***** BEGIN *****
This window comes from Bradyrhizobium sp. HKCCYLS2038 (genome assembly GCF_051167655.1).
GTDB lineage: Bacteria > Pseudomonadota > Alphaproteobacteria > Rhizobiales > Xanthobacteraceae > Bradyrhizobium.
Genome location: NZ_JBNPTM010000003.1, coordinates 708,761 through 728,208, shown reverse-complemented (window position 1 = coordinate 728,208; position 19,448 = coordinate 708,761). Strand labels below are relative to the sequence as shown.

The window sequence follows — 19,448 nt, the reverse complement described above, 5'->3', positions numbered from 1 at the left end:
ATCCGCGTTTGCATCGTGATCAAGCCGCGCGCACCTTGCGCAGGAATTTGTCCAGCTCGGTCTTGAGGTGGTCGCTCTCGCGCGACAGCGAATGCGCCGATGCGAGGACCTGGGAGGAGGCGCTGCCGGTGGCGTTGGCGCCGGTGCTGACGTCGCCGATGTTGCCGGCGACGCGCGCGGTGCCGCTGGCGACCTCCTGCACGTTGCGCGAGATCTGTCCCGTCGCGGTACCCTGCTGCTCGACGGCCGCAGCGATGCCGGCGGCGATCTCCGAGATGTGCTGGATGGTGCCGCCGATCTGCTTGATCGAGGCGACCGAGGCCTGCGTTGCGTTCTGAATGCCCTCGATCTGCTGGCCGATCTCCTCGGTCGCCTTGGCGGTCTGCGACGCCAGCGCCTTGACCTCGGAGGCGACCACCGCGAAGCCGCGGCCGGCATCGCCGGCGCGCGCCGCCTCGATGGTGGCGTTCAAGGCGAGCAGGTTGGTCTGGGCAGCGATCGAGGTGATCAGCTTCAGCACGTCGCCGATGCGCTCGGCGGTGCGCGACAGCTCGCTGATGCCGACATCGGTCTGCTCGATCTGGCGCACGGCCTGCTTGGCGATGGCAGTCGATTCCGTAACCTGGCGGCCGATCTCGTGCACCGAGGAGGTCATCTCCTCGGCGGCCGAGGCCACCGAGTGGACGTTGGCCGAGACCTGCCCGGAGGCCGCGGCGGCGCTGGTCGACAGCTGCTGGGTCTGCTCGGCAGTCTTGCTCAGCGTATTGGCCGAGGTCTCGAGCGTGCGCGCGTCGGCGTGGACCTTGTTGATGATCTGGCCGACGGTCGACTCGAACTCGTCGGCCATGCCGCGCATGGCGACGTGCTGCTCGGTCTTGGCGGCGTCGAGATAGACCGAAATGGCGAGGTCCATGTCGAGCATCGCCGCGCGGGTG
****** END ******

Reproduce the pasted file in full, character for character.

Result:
This window comes from Bradyrhizobium sp. HKCCYLS2038 (genome assembly GCF_051167655.1).
GTDB lineage: Bacteria > Pseudomonadota > Alphaproteobacteria > Rhizobiales > Xanthobacteraceae > Bradyrhizobium.
Genome location: NZ_JBNPTM010000003.1, coordinates 708,761 through 728,208, shown reverse-complemented (window position 1 = coordinate 728,208; position 19,448 = coordinate 708,761). Strand labels below are relative to the sequence as shown.

The window sequence follows — 19,448 nt, the reverse complement described above, 5'->3', positions numbered from 1 at the left end:
ATCCGCGTTTGCATCGTGATCAAGCCGCGCGCACCTTGCGCAGGAATTTGTCCAGCTCGGTCTTGAGGTGGTCGCTCTCGCGCGACAGCGAATGCGCCGATGCGAGGACCTGGGAGGAGGCGCTGCCGGTGGCGTTGGCGCCGGTGCTGACGTCGCCGATGTTGCCGGCGACGCGCGCGGTGCCGCTGGCGACCTCCTGCACGTTGCGCGAGATCTGTCCCGTCGCGGTACCCTGCTGCTCGACGGCCGCAGCGATGCCGGCGGCGATCTCCGAGATGTGCTGGATGGTGCCGCCGATCTGCTTGATCGAGGCGACCGAGGCCTGCGTTGCGTTCTGAATGCCCTCGATCTGCTGGCCGATCTCCTCGGTCGCCTTGGCGGTCTGCGACGCCAGCGCCTTGACCTCGGAGGCGACCACCGCGAAGCCGCGGCCGGCATCGCCGGCGCGCGCCGCCTCGATGGTGGCGTTCAAGGCGAGCAGGTTGGTCTGGGCAGCGATCGAGGTGATCAGCTTCAGCACGTCGCCGATGCGCTCGGCGGTGCGCGACAGCTCGCTGATGCCGACATCGGTCTGCTCGATCTGGCGCACGGCCTGCTTGGCGATGGCAGTCGATTCCGTAACCTGGCGGCCGATCTCGTGCACCGAGGAGGTCATCTCCTCGGCGGCCGAGGCCACCGAGTGGACGTTGGCCGAGACCTGCCCGGAGGCCGCGGCGGCGCTGGTCGACAGCTGCTGGGTCTGCTCGGCAGTCTTGCTCAGCGTATTGGCCGAGGTCTCGAGCGTGCGCGCGTCGGCGTGGACCTTGTTGATGATCTGGCCGACGGTCGACTCGAACTCGTCGGCCATGCCGCGCATGGCGACGTGCTGCTCGGTCTTGGCGGCGTCGAGATAGACCGAAATGGCGAGGTCCATGTCGAGCATCGCCGCGCGGGTG